By the end of the decade, it is predicted that a 10-minute test which enables cancer to be detected will be available in the UK.

Patients who purchase the “liquid biopsy” would be required to send a small amount of saliva off to a laboratory.

Scientists can then analyse the saliva provided by the patient in order to ascertain whether or not it contains fragments of tumour DNA.

And the good news for people concerned about their health is that the test will be extremely affordable, and widely available in the relatively short-term.

According to Professor David Wong, the scientist behind the test, it would cost roughly £15 to buy and could be sold in the UK in as little as four years time.

And Wong believes that full clinical trials will be undertaken before the end of the existing calendar year.

Wong works at the University of California in Los Angeles, and recently spoke at the American Association for the Advancement of Science’s annual meeting in Washington.

Here Wong argued that the test is extremely durable and effective and could boost cancer treatment considerably.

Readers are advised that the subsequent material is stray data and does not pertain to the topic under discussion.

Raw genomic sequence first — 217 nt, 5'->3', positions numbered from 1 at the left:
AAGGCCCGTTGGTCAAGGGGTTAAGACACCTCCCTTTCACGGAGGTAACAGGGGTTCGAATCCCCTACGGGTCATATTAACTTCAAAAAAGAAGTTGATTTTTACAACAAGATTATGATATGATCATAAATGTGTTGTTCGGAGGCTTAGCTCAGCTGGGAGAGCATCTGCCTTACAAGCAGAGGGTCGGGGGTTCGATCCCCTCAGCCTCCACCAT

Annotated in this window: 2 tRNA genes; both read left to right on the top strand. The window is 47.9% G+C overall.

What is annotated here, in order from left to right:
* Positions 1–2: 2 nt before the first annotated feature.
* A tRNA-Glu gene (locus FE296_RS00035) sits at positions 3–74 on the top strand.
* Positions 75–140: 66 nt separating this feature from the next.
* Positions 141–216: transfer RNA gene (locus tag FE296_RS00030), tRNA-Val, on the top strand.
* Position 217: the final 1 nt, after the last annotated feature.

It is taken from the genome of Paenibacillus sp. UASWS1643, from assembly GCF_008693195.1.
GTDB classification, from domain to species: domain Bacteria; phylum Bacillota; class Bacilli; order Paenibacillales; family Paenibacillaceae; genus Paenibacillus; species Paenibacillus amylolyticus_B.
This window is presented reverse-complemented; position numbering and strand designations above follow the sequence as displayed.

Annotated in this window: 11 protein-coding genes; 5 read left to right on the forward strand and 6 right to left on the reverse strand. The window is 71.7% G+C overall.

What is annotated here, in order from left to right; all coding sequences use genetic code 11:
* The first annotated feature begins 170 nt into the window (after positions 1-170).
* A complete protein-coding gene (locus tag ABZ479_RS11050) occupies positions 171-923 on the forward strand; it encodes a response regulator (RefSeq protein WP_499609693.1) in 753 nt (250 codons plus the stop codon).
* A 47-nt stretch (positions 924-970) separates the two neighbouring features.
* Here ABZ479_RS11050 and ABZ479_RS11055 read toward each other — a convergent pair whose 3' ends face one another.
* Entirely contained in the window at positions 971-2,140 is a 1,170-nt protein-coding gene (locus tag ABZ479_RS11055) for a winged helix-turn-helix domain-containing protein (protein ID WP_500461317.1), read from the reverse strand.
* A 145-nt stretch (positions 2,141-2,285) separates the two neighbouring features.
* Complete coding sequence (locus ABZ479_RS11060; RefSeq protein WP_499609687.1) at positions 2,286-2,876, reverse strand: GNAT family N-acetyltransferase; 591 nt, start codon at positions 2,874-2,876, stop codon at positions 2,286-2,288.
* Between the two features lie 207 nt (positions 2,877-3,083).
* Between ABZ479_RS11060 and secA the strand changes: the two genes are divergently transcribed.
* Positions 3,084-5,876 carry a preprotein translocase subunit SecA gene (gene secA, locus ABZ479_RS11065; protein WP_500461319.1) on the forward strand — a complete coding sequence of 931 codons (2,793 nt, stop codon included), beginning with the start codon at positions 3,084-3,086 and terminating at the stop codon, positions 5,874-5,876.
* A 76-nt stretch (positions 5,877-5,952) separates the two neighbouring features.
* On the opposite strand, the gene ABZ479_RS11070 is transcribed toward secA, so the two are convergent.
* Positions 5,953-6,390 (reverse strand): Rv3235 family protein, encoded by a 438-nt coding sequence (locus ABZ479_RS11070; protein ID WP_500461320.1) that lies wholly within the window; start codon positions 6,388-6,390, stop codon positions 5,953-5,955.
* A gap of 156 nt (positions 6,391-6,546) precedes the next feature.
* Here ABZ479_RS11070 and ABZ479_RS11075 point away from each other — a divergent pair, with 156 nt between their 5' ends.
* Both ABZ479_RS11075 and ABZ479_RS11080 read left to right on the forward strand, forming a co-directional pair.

“If there is a circulating signature of a tumour in a person’s blood or saliva, this test will find it. We need less than one drop of saliva and we can turn the test around in 10 minutes. It can be done in a doctor’s office while you wait Early detection is crucial.”

It is already known that the amount of time taken to diagnose cancer can have a huge influence over the efficacy of treatment.

Yet is currently it takes two weeks to diagnose cancer in Britain via a blood test or tissue sample.

Already tests on the new saliva method have produced near perfect results, and it is hoped that it could be implemented in public settings by 2020.

Additionally, Professor Wong believes that it will be possible for the test to be used to detect numerous types of cancer, including pancreatic cancer which has “no effective early screening capabilities”.

Prototypes of the saliva test are being made and will be tested in China and Europe this year. They will need to be given regulatory approval before going on sale in the UK.

Dr Áine McCarthy, Cancer Research UK’s science information officer, was enthusiastic about the new technique.

“Developing new techniques to diagnose cancer earlier is an important part of global efforts to tackle the disease. Detecting tell-tale signs of cancer in blood, saliva or urine, instead of taking tissue samples, is one area that’s showing a lot of promise and could speed up diagnosis. Researchers are working to get these tests ready for routine use – it’s crucial to understand how accurate they are and how doctors can best use them alongside current scans and tests.”